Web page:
And it's conducted two rounds of quantitative easing to try to lower long-term rates. Lower rates are intended to coax consumers and businesses into borrowing and spending more. Low rates are also supposed to spur investors to shift money out of Treasurys and into stocks. Higher stock prices can make investors feel wealthy enough to spend more.
The Fed is a quasi-independent agency with two sometimes-conflicting missions: to keep inflation under control and to ensure maximum employment.
The 12-member policy committee, which sets interest rates, always includes five of the Fed's 12 regional bank presidents; they serve on a rotating basis. The seven other committee members belong to the Fed's board of governors in Washington, which has two vacancies.
The bank presidents are selected by local boards of directors dominated by bankers. These presidents are likelier than other members of the policy committee to be "inflation hawks." That term refers to those who tend to worry that rates kept too low for too long could spark high inflation and hurt people who own bonds and other fixed-rate investments.
The three no votes last month all came from Fed bank presidents: in Dallas, Minneapolis and Philadelphia.
Until August, no Fed decision since 1992 had caused as many as three dissents on the policy committee. Economists say the level of disagreement isn't surprising: It's far from clear what more, if anything, the Fed should be doing to help lift the economy out of a low-growth, high-unemployment rut.
Yet the Fed remains under intense scrutiny because it seems to be the only U.S. financial institution capable of doing anything that might help the economy. Republicans in Congress are resisting the Obama administration's effort to boost growth and create jobs with a new round of tax cuts and government spending. They say that the $447 billion White House plan wouldn't work and that government can't afford to let budget deficits grow any bigger.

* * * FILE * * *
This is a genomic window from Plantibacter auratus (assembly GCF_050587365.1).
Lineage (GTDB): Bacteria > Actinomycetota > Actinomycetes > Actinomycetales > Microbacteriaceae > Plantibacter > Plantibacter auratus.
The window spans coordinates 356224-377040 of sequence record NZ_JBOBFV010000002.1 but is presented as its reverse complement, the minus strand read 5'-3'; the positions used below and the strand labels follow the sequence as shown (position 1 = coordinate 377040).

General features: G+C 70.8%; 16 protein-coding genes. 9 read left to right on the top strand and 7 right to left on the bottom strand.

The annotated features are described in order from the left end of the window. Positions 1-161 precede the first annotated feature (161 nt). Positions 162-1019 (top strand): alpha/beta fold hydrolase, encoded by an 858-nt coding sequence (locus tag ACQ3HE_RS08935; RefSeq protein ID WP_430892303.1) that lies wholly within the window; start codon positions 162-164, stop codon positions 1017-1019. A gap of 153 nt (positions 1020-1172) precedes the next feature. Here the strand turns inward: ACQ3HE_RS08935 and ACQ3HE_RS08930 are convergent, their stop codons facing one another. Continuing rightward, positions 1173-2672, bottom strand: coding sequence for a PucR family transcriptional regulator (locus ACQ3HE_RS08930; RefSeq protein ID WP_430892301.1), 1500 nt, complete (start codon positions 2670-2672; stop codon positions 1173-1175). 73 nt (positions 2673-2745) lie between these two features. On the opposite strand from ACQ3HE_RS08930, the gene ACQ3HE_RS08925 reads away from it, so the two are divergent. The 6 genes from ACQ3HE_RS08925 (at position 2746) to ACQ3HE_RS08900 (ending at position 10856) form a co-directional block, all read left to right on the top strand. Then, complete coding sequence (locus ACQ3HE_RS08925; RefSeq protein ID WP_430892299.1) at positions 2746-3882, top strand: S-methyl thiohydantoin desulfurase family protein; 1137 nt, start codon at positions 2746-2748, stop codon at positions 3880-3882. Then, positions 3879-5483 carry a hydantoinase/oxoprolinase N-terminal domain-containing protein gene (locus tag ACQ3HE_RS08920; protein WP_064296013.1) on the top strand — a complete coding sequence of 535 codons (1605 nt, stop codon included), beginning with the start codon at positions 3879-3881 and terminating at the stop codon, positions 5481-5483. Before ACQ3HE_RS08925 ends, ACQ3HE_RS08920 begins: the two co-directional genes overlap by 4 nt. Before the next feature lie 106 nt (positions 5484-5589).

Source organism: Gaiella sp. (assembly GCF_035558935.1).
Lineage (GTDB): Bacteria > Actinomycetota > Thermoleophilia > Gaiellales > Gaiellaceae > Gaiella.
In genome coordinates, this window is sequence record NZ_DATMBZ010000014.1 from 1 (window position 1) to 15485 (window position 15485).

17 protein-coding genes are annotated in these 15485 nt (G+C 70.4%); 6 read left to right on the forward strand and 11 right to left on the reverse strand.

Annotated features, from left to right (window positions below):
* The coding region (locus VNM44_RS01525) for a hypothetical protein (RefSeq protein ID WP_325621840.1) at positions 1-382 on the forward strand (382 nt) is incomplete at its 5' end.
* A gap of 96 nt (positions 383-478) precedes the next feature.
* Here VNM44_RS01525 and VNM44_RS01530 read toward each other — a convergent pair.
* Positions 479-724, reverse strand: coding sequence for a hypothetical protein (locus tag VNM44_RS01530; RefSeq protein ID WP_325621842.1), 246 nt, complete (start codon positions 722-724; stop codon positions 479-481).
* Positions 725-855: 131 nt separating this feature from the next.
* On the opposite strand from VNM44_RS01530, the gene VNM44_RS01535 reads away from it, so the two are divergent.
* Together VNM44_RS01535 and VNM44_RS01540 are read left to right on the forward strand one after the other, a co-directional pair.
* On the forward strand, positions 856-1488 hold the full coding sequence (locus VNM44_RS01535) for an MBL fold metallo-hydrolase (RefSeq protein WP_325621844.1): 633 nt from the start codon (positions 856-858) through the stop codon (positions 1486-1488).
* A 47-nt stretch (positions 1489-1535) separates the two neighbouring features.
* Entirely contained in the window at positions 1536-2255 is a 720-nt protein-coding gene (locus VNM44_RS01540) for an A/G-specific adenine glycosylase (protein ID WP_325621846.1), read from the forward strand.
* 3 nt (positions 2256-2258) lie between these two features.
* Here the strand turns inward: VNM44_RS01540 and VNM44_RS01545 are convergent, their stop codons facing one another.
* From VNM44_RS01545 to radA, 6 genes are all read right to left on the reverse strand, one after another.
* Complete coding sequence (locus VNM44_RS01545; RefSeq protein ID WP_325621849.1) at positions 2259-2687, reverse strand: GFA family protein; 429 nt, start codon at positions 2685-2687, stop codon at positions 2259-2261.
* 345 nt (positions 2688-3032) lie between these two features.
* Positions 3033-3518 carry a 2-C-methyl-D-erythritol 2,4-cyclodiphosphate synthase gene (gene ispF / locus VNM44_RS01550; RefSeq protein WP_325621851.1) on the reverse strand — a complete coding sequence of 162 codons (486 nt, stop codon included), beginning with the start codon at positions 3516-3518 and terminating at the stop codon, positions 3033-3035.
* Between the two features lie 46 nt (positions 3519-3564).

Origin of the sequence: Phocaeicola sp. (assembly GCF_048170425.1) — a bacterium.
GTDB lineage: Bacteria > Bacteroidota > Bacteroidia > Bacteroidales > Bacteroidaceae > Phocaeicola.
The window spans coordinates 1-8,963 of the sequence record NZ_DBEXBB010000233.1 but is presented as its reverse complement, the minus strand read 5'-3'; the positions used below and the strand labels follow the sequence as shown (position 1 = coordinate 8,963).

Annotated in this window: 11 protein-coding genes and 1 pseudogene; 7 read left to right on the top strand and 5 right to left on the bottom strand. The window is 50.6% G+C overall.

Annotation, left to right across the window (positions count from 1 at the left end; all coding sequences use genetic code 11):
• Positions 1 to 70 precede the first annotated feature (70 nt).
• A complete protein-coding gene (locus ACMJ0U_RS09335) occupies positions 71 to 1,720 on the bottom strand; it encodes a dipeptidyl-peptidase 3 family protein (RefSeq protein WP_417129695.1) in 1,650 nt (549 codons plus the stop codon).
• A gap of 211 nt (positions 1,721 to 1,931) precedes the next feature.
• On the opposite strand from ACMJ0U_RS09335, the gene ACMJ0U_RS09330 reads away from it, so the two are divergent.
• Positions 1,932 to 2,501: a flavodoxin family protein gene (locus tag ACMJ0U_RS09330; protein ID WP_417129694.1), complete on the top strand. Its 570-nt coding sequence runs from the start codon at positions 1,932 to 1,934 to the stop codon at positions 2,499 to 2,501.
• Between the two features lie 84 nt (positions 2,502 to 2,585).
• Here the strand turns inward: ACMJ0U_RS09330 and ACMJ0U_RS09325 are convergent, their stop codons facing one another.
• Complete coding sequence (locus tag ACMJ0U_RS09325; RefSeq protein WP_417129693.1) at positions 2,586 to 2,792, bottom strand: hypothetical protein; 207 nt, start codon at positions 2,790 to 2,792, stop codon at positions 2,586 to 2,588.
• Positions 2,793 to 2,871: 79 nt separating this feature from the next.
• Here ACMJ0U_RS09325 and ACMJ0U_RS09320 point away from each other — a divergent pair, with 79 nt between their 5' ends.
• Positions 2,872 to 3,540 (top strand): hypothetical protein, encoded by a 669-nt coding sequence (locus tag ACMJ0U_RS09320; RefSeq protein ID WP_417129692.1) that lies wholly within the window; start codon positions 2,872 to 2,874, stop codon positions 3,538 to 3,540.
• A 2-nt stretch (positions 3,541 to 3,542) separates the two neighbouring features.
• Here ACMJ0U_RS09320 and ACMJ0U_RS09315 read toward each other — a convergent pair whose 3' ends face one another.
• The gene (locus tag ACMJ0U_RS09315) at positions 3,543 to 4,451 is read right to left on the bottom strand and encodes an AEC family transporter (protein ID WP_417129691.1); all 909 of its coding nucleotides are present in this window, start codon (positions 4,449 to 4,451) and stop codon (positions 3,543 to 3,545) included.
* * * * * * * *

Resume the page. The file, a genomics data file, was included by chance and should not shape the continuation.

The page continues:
"The Fed is the only game in town," says economist Marvin Goodfriend at Carnegie Mellon University's Tepper School of Business. "That's what's created the stresses" within the bank and political pressure from outside.
Republican presidential candidate Perry has said it would be "almost treasonous" for Bernanke to do anything to help the economy before the 2012 presidential election.
Some economists say that the Fed has already used up all its ammunition with its zero-interest rate policy and its bond purchases. Skeptics say the Fed really can't do much more to help the economy — and might hurt it by stoking inflation.
Despite the Fed's efforts, unemployment is stuck at a recession-level 9.1 percent. And the economy grew at an annual rate of just 0.7 percent in the first half of the year. Four or 5 percent annual growth would be needed to bring the unemployment rate down rapidly.
Yet the Fed is expected this week to signal further action. Most economists expect it to reshuffle its $1.7 trillion portfolio of bonds and mortgage securities, replacing short-term investments with long-term bonds. That would be designed to further reduce long-term interest rates, leading to lower rates on mortgages and car loans and perhaps persuading wary consumers to spend more.
Or it could reduce or eliminate the 0.25 percent interest it pays on reserves that commercial banks keep with the Fed. Doing so could encourage some banks to lend more to businesses and consumers.
"The chairman will get done whatever he wants to do," Rutgers' Bordo says. "The disagreements are just putting more pressure on him to come up with a good case."
AP Economics Writer Martin Crutsinger contributed to this report.